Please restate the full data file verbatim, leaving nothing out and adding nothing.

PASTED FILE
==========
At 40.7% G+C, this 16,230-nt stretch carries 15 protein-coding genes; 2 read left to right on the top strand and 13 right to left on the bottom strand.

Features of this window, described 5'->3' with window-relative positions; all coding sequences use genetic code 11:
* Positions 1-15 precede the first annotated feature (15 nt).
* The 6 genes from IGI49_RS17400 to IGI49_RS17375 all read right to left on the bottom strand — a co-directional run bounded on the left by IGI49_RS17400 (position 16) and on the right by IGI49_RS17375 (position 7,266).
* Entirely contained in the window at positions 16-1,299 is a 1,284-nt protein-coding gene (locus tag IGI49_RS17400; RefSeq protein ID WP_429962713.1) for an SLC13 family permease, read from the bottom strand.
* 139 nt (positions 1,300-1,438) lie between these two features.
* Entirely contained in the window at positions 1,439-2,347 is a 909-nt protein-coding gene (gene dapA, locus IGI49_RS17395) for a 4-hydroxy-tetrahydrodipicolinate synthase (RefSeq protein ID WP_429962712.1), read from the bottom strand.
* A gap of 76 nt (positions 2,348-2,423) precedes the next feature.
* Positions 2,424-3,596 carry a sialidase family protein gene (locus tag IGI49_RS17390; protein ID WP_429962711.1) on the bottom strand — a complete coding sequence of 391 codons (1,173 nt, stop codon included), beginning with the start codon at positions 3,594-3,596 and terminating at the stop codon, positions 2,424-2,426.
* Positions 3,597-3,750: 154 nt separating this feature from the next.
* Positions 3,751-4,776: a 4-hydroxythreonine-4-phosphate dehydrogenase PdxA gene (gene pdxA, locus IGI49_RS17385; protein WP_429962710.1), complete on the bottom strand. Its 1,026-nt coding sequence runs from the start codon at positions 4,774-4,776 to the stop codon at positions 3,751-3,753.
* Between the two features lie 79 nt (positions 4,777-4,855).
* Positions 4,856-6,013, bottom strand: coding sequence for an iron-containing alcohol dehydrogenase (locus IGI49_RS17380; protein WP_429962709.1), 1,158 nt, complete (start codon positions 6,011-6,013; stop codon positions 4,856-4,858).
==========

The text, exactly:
At 40.7% G+C, this 16,230-nt stretch carries 15 protein-coding genes; 2 read left to right on the top strand and 13 right to left on the bottom strand.

Features of this window, described 5'->3' with window-relative positions; all coding sequences use genetic code 11:
* Positions 1-15 precede the first annotated feature (15 nt).
* The 6 genes from IGI49_RS17400 to IGI49_RS17375 all read right to left on the bottom strand — a co-directional run bounded on the left by IGI49_RS17400 (position 16) and on the right by IGI49_RS17375 (position 7,266).
* Entirely contained in the window at positions 16-1,299 is a 1,284-nt protein-coding gene (locus tag IGI49_RS17400; RefSeq protein ID WP_429962713.1) for an SLC13 family permease, read from the bottom strand.
* 139 nt (positions 1,300-1,438) lie between these two features.
* Entirely contained in the window at positions 1,439-2,347 is a 909-nt protein-coding gene (gene dapA, locus IGI49_RS17395) for a 4-hydroxy-tetrahydrodipicolinate synthase (RefSeq protein ID WP_429962712.1), read from the bottom strand.
* A gap of 76 nt (positions 2,348-2,423) precedes the next feature.
* Positions 2,424-3,596 carry a sialidase family protein gene (locus tag IGI49_RS17390; protein ID WP_429962711.1) on the bottom strand — a complete coding sequence of 391 codons (1,173 nt, stop codon included), beginning with the start codon at positions 3,594-3,596 and terminating at the stop codon, positions 2,424-2,426.
* Positions 3,597-3,750: 154 nt separating this feature from the next.
* Positions 3,751-4,776: a 4-hydroxythreonine-4-phosphate dehydrogenase PdxA gene (gene pdxA, locus IGI49_RS17385; protein WP_429962710.1), complete on the bottom strand. Its 1,026-nt coding sequence runs from the start codon at positions 4,774-4,776 to the stop codon at positions 3,751-3,753.
* Between the two features lie 79 nt (positions 4,777-4,855).
* Positions 4,856-6,013, bottom strand: coding sequence for an iron-containing alcohol dehydrogenase (locus IGI49_RS17380; protein WP_429962709.1), 1,158 nt, complete (start codon positions 6,011-6,013; stop codon positions 4,856-4,858).